99 Luftballoons

One of the things I managed to do during my Facebook exile was finish reading Adam Sternbergh’s The Blinds, which is, for wont of a better word, simply extraordinary.

the blinds

She’s old enough, at thirty-six, to remember flashes of other places, other lives, but her son is only eight years old, which means he was born right here in the Blinds. She was four months pregnant on the day she arrived, her secret just starting to show. If the intake officer noticed, he didn’t say anything about it as he sat her down at a folding table in the intake trailer and explained to her the rules of her new home. No visitors. No contact. No return. Then he taught her how to properly pronounce the town’s official name–Caesura, rhymes with tempura, he said–before telling her not to worry about it since everyone just calls it the Blinds.


A bad name, she thought then and thinks now, with too many vowels and in all the wrong places. A bad name for a bad place but, then, what real choice did she have?

Reclining now at two A.M. on the wooden steps of her front porch, she pulls out a fresh pack of cigarettes. The night is so quiet that unwrapping the cellophane sounds like a faraway bonfire. As she strips the pack, she looks over the surrounding blocks of homes with their rows of identical cinder block bungalows, each with the slightly elevated wooden porch, the same scrubby patch of modest yard. Some people here maintain the pretense of giving a shit, planting flowers, mowing grass, keeping their porches swept clean, while others let it grow wild and just wait for whatever’s coming next. She glances down the street and counts the lights still on at this hour: two, maybe three households. Most everyone else is sleeping. Which she should be, too. She definitely shouldn’t be smoking.

I read Adam Sternbergh’s debut novel, Shovel Ready, several years ago when I was moderating a panel at the MWA Edgar Symposium which he was on; he was nominated for Best First Novel and I have to say, I was completely blown away by it. (If you haven’t read it, you need to. NOW.) In the years since, I’d lost track of his career and his novels; there is only so much time  and there are so many great novels and great writers. But a friend had read The Blinds in an ARC (advance review copy) and raved about it, so I made a note of it. I was also able to get a copy at the HarperCollins group signing event at Bouchercon in Toronto–where I got so much of the great stuff I’ve been reading lately, well done, HarperCollins–and last week I started reading it.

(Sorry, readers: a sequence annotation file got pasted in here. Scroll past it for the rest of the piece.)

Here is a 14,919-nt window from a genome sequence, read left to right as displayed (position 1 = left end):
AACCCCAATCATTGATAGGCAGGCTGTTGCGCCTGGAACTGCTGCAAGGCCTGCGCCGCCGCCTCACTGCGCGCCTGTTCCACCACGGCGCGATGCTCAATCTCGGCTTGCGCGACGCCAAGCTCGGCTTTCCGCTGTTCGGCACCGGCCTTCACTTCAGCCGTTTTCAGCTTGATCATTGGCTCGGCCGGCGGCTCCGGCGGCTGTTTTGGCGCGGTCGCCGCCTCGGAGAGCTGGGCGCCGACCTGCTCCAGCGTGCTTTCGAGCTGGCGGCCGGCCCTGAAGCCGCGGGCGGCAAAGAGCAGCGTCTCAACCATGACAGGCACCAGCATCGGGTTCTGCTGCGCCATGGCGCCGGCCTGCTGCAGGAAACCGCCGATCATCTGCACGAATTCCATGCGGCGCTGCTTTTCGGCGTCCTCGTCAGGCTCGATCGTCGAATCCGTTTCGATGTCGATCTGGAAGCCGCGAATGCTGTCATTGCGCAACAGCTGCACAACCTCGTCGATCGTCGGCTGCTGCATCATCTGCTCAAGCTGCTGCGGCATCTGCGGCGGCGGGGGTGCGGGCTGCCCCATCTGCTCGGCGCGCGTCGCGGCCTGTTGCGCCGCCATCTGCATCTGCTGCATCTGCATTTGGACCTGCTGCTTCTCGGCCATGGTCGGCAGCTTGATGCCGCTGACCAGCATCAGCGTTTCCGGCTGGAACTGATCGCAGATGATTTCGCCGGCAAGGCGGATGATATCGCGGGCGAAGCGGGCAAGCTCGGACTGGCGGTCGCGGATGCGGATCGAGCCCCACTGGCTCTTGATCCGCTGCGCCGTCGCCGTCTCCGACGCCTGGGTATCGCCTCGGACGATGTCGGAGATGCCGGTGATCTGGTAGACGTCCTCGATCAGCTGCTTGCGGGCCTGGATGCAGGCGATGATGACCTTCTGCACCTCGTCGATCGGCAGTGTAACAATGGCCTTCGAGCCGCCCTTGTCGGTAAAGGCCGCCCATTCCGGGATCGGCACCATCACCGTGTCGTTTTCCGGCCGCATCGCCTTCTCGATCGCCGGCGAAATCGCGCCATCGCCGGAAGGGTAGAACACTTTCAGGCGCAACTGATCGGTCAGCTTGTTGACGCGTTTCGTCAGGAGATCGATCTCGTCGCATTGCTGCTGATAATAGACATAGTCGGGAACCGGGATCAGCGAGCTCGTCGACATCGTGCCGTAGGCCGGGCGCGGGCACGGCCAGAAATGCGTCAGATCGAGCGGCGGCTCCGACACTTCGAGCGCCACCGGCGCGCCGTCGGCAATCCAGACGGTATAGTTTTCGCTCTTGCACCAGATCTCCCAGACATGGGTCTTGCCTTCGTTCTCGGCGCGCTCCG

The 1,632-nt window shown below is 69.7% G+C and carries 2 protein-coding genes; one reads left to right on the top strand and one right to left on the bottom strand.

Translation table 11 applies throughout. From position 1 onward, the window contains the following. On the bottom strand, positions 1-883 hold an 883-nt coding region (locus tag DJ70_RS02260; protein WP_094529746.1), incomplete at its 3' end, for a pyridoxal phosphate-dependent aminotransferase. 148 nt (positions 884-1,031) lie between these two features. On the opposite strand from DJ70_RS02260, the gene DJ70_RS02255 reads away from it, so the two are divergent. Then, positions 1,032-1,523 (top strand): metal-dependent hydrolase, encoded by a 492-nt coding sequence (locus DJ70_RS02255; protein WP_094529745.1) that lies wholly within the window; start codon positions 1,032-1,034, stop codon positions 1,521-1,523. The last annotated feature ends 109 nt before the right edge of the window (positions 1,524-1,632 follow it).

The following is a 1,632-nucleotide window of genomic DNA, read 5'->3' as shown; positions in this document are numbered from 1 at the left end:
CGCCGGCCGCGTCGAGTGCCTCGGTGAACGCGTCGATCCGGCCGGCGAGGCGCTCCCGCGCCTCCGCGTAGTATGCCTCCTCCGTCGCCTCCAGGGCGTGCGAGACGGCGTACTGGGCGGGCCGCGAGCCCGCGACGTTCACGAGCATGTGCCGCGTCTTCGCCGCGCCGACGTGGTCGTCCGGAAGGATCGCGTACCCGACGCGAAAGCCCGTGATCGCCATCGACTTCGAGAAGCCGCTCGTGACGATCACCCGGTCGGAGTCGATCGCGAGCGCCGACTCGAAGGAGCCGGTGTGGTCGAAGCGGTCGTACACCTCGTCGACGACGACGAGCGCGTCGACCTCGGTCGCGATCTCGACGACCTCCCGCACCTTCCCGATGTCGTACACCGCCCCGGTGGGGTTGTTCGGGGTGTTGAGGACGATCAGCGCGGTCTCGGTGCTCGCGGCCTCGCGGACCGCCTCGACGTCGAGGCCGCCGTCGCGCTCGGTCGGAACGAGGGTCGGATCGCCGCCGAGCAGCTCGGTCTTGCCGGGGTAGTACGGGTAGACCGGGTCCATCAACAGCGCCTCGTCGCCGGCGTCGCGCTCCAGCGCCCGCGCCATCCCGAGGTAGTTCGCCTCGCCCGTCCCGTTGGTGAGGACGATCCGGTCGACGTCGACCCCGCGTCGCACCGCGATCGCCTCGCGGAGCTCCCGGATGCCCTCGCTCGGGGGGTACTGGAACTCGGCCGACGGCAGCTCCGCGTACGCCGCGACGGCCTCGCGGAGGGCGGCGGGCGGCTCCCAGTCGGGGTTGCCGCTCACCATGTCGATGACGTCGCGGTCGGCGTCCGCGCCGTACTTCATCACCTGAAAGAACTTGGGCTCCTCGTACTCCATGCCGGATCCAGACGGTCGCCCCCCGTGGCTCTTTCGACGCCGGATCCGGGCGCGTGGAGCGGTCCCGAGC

Wow. I mean, seriously. WOW.

As a reader, I am constantly blown away by some of the amazing writers and books I read. As a writer, I am intimidated and shamed. I cannot even imagine conceiving of something remotely like The Blinds, and even if somehow I could, I couldn’t pull it off.

The premise behinds the book is that a medical science technology company has developed a process which can erase memories. The driving force behind this process development was to work with trauma patients, but the company also came up with a new use for it as well: rather than Witness Protection or life sentences in prison, people could be sentenced to have their memories of what they did or what they witnessed excised, and they could then live in relative freedom (restrained) in this small community of Caesura, in the heat-blasted dry wastelands of west Texas. No one knows who anyone is there; everyone takes a new name on arrival–one name chosen from a list of movie stars and another chosen from a list of vice-presidents–and then they live out their lives in a fairly dull, meaningless way in this town.

It actually sounds quite horrible, to be honest, and Sternbergh captures the bleakness of living there beautifully and chillingly.

The book opens with a murder taking place there…a few weeks after a suicide. And suddenly, the quiet, empty life everyone knows there is no longer quite so quiet and empty anymore. Has the experiment failed? Who could have committed the crime? And as you turn each riveting page, the story gets even more complex and horrifying as the truth slowly begins to unravel and you learn the secrets of Caesura, with the tension and suspense ramping up with every page until the most amazing, horrifying, and terrifying conclusion I have read in any novel in a long time.

The Blinds is going to be nominated for every award under the sun, and deservedly so.

And now, back to the spice mines.

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